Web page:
A bloke called Graeme was also a minor issue. Nope, not Graeme Smith… Well i suppose yes actually Smith was too, bearing in mind he scored a century.. but Swann is who i am really referring to. Where was he? I don’t think he has bowled that badly in the last year taking 35 wickets but he has not been as dangerous as his initial burst of international cricket. Smith played him expertly coming down the wicket to him and working his good length balls to the leg side but advancing and turning them into fuller balls.  If Swann is not taking wickets that is possibly ok providing he is economical, but if he is going for runs and not holding up an end then it only reinforces the fact that he is not the bowler he was a year and a bit ago. With the exception of Sri Lanka, he has not been in the best form of his life recently and needs to rediscover his Mojo or England are short.

England need some spite and zip with the bowlers. This year Broad Anderson and Swann have all had fantastic years, but nothing compared to Steyn Morkel and Phillander. They need to step up a gear and take them on. Set some new standards and really put England into a stronger position. Steyn Morkel and Phillander are bowling quicker, more accurately and have better bouncers but England’s attack got them to the top so they need to show they can keep them there.

In my view It is a straight swap between Bresnan i can only assume, and that of either Steven Finn or Graham Onions. Finn offers pace and bounce, Onions offers experience, line and length. The change in the bowling is likely to be Bresnan but this in my view is purely because you cannot really drop Broad after his phenomenal year. Broad was not test match standard in the Oval test match, bowling medium pace and Un-threatening lines and lengths, but he shouldn’t be dropped on that as the T20 skipper and top 15 ranked bowler, he is quality and has proven that so lets not have a knee jerk reaction. Bresnan unfortunately has been down on pace for a period of time now. After his elbow injury he has been changed into an 82-5 MPH bowler instead of a 84-7 or 88 MPH bowler. He occasionally reverses it but Finn or Onions offer a lot more. The fact Bresnan and Broad can bat a little bit are irrelevant in this choice as far as i’m concerned. Lets make sure we can take 20 wickets and not give away 3 or 4 cheap ones..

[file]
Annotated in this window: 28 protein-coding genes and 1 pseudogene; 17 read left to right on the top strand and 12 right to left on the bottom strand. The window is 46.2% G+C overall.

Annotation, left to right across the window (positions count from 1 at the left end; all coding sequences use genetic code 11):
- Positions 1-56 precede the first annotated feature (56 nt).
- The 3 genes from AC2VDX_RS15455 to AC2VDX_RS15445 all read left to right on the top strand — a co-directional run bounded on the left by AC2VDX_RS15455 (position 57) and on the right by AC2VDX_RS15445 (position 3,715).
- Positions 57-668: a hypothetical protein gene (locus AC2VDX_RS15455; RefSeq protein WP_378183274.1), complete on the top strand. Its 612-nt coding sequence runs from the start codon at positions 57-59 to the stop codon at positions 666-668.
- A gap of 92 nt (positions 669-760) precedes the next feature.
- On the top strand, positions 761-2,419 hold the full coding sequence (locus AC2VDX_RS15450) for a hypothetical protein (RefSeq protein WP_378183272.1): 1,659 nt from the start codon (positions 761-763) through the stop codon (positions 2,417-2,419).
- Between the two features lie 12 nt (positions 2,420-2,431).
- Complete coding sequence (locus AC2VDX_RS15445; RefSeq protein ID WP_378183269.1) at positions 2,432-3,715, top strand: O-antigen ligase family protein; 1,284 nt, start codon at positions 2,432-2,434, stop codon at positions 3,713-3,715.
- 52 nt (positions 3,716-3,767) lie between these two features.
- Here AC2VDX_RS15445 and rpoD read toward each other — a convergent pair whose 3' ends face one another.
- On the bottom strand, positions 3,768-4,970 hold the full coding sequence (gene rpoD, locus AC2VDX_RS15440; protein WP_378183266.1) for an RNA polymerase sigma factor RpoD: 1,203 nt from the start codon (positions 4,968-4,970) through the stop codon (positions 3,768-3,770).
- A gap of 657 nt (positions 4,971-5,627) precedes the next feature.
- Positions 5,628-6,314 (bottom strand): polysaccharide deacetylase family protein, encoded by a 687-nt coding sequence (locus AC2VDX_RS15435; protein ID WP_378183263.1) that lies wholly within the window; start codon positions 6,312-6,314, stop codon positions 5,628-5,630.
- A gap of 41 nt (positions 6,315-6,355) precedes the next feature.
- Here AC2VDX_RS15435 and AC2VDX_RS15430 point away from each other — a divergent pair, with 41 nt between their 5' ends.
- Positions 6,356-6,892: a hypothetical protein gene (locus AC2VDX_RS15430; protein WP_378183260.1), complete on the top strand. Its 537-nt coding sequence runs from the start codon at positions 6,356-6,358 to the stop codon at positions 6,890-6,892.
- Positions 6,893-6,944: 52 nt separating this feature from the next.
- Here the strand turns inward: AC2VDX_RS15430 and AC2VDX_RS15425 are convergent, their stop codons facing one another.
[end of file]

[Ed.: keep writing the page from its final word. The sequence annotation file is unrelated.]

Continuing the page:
England need some record breakers. Big partnerships. They have done it before. Big wickets which they have also done before. England Did not lose to SA the last time they toured here or we toured there so it is not un doable. They need to take a lead out of South Africa’s book. Need More patience and conviction with the bat, Better solid partnerships and slightly faster and more accurate bowling. They are still 1 in the world until they lose and they can still salvage this series but if they lose the second test it is all but over.

Eng v SA – 1st test – match review

Suntanned and satisfied after a beautiful summers day at the Oval on day five, as a cricket fan i am delighted with what i have seen. Unfortunately along with the other one hundred thousand that went to the Oval over the course of the five days, i am bitterly disappointed with England’s loss. From a Day one end with Cook rollicking along past his 20th century, it looked as if the Proteas had not turned up. It is clear however that the only players that didn’t turn up were England’s.

The fact is that as Michael Vaughan correctly asserts ‘England have been hammered and it is not often they get hammered at gome.’ England were a frail and disjointed mess. The first day was marred by rain delays and lackluster bowling from all the South African quicks which meant it was also sprinkled with class of Cook and endurance of Trott. Unfortunately  once Cook had compiled his fantastic ton, over the course of day two,  England capitulated. They  made 118 runs and lost 7 wickets. After Cook had come and gone, the score shockingly was transformed from a respectable and steady base position of 251-3 to 313-7 which is essentially England throwing away their entire middle order.  They had a severe batting collapse and the torment began.

Cook’s magnificent 115 was painstakingly slowly compiled but hard fought. Essentially in vain

I’ve heard a lot of ‘reasons’ .. or some would say excuses why this collapse has happened. The pitch,  The conditions, the quality of the bowlers all factors. But i cannot but think that perhaps these wickets were due to indiscipline as well as the good bowling. Cook chopped on to his stumps instead of just defending or driving straight. Trott played a drive ball on the up and got caught behind. Pietersen kept pulling and was brilliantly set up by Kallis caught down the leg side. Bopara completely gave it away trying to turn into a helicopter i can only presume and Bell of course was bowled by Kallis. There was a lot of laziness and indecision and not enough patience to get in, especially with Pietersen.